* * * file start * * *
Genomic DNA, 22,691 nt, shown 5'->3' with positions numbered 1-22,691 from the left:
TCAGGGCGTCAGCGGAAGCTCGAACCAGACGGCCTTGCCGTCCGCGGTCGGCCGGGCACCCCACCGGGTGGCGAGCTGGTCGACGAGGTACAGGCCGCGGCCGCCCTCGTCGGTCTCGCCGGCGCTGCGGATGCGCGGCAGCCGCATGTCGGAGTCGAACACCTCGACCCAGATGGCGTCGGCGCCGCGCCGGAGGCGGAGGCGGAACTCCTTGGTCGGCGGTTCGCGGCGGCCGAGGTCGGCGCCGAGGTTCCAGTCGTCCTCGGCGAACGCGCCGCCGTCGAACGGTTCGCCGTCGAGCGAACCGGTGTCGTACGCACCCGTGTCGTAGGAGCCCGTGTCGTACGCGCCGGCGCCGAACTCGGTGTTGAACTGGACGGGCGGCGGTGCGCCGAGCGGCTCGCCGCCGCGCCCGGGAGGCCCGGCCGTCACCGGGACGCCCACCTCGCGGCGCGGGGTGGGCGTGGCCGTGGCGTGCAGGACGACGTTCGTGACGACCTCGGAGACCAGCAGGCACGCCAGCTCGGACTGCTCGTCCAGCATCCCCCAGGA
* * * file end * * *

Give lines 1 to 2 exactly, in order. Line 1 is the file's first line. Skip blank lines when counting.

Genomic DNA, 22,691 nt, shown 5'->3' with positions numbered 1-22,691 from the left:
TCAGGGCGTCAGCGGAAGCTCGAACCAGACGGCCTTGCCGTCCGCGGTCGGCCGGGCACCCCACCGGGTGGCGAGCTGGTCGACGAGGTACAGGCCGCGGCCGCCCTCGTCGGTCTCGCCGGCGCTGCGGATGCGCGGCAGCCGCATGTCGGAGTCGAACACCTCGACCCAGATGGCGTCGGCGCCGCGCCGGAGGCGGAGGCGGAACTCCTTGGTCGGCGGTTCGCGGCGGCCGAGGTCGGCGCCGAGGTTCCAGTCGTCCTCGGCGAACGCGCCGCCGTCGAACGGTTCGCCGTCGAGCGAACCGGTGTCGTACGCACCCGTGTCGTAGGAGCCCGTGTCGTACGCGCCGGCGCCGAACTCGGTGTTGAACTGGACGGGCGGCGGTGCGCCGAGCGGCTCGCCGCCGCGCCCGGGAGGCCCGGCCGTCACCGGGACGCCCACCTCGCGGCGCGGGGTGGGCGTGGCCGTGGCGTGCAGGACGACGTTCGTGACGACCTCGGAGACCAGCAGGCACGCCAGCTCGGACTGCTCGTCCAGCATCCCCCAGGA